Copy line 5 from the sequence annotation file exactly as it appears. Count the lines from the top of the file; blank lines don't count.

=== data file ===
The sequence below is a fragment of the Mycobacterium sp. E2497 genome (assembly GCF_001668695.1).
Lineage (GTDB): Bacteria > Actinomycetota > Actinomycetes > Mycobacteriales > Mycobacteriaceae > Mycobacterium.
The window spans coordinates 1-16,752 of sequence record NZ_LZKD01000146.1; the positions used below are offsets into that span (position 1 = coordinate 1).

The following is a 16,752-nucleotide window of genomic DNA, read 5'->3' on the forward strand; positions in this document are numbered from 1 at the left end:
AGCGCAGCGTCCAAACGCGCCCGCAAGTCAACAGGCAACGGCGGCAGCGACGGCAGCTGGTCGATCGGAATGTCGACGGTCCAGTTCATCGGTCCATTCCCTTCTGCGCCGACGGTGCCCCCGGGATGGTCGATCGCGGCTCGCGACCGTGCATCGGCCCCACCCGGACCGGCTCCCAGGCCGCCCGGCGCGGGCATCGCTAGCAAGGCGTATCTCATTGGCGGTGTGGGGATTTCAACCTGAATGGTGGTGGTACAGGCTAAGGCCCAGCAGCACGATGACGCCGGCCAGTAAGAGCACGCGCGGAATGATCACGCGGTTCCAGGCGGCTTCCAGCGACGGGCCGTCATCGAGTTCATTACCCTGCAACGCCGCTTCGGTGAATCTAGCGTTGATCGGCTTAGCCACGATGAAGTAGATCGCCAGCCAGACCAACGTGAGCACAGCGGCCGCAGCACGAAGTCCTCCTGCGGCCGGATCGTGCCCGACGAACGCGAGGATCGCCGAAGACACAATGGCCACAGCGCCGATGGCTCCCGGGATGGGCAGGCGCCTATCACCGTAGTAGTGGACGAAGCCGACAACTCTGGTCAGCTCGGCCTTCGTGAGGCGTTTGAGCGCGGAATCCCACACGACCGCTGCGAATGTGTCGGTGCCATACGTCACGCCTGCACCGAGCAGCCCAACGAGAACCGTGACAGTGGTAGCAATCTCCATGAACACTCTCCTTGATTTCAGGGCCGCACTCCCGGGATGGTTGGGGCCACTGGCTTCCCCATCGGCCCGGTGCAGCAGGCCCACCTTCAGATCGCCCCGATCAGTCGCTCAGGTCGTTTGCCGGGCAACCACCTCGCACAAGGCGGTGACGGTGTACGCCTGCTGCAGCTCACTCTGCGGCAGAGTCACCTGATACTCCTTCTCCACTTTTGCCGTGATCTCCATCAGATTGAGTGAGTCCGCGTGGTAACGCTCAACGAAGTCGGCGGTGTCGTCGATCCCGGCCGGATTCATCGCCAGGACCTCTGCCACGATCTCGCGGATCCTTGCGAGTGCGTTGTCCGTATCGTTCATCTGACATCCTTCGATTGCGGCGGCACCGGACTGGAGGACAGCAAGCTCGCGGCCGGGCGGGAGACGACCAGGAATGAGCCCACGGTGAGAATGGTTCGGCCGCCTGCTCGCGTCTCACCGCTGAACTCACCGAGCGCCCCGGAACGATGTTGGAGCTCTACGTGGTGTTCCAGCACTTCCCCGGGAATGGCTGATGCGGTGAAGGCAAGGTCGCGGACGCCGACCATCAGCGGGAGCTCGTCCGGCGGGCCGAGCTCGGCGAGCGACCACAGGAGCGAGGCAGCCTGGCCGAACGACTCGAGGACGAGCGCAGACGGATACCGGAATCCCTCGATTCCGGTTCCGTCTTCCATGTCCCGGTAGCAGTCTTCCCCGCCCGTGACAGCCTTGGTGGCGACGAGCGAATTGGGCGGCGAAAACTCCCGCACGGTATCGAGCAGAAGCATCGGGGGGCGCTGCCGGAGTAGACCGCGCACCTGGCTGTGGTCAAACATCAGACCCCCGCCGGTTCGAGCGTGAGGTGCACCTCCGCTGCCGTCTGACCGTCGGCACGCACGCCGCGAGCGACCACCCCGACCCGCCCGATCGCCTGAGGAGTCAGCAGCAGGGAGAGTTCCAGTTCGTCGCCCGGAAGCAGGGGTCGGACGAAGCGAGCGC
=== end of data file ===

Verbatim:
AGCGCAGCGTCCAAACGCGCCCGCAAGTCAACAGGCAACGGCGGCAGCGACGGCAGCTGGTCGATCGGAATGTCGACGGTCCAGTTCATCGGTCCATTCCCTTCTGCGCCGACGGTGCCCCCGGGATGGTCGATCGCGGCTCGCGACCGTGCATCGGCCCCACCCGGACCGGCTCCCAGGCCGCCCGGCGCGGGCATCGCTAGCAAGGCGTATCTCATTGGCGGTGTGGGGATTTCAACCTGAATGGTGGTGGTACAGGCTAAGGCCCAGCAGCACGATGACGCCGGCCAGTAAGAGCACGCGCGGAATGATCACGCGGTTCCAGGCGGCTTCCAGCGACGGGCCGTCATCGAGTTCATTACCCTGCAACGCCGCTTCGGTGAATCTAGCGTTGATCGGCTTAGCCACGATGAAGTAGATCGCCAGCCAGACCAACGTGAGCACAGCGGCCGCAGCACGAAGTCCTCCTGCGGCCGGATCGTGCCCGACGAACGCGAGGATCGCCGAAGACACAATGGCCACAGCGCCGATGGCTCCCGGGATGGGCAGGCGCCTATCACCGTAGTAGTGGACGAAGCCGACAACTCTGGTCAGCTCGGCCTTCGTGAGGCGTTTGAGCGCGGAATCCCACACGACCGCTGCGAATGTGTCGGTGCCATACGTCACGCCTGCACCGAGCAGCCCAACGAGAACCGTGACAGTGGTAGCAATCTCCATGAACACTCTCCTTGATTTCAGGGCCGCACTCCCGGGATGGTTGGGGCCACTGGCTTCCCCATCGGCCCGGTGCAGCAGGCCCACCTTCAGATCGCCCCGATCAGTCGCTCAGGTCGTTTGCCGGGCAACCACCTCGCACAAGGCGGTGACGGTGTACGCCTGCTGCAGCTCACTCTGCGGCAGAGTCACCTGATACTCCTTCTCCACTTTTGCCGTGATCTCCATCAGATTGAGTGAGTCCGCGTGGTAACGCTCAACGAAGTCGGCGGTGTCGTCGATCCCGGCCGGATTCATCGCCAGGACCTCTGCCACGATCTCGCGGATCCTTGCGAGTGCGTTGTCCGTATCGTTCATCTGACATCCTTCGATTGCGGCGGCACCGGACTGGAGGACAGCAAGCTCGCGGCCGGGCGGGAGACGACCAGGAATGAGCCCACGGTGAGAATGGTTCGGCCGCCTGCTCGCGTCTCACCGCTGAACTCACCGAGCGCCCCGGAACGATGTTGGAGCTCTACGTGGTGTTCCAGCACTTCCCCGGGAATGGCTGATGCGGTGAAGGCAAGGTCGCGGACGCCGACCATCAGCGGGAGCTCGTCCGGCGGGCCGAGCTCGGCGAGCGACCACAGGAGCGAGGCAGCCTGGCCGAACGACTCGAGGACGAGCGCAGACGGATACCGGAATCCCTCGATTCCGGTTCCGTCTTCCATGTCCCGGTAGCAGTCTTCCCCGCCCGTGACAGCCTTGGTGGCGACGAGCGAATTGGGCGGCGAAAACTCCCGCACGGTATCGAGCAGAAGCATCGGGGGGCGCTGCCGGAGTAGACCGCGCACCTGGCTGTGGTCAAACATCAGACCCCCGCCGGTTCGAGCGTGAGGTGCACCTCCGCTGCCGTCTGACCGTCGGCACGCACGCCGCGAGCGACCACCCCGACCCGCCCGATCGCCTGAGGAGTCAGCAGCAGGGAGAGTTCCAGTTCGTCGCCCGGAAGCAGGGGTCGGACGAAGCGAGCGC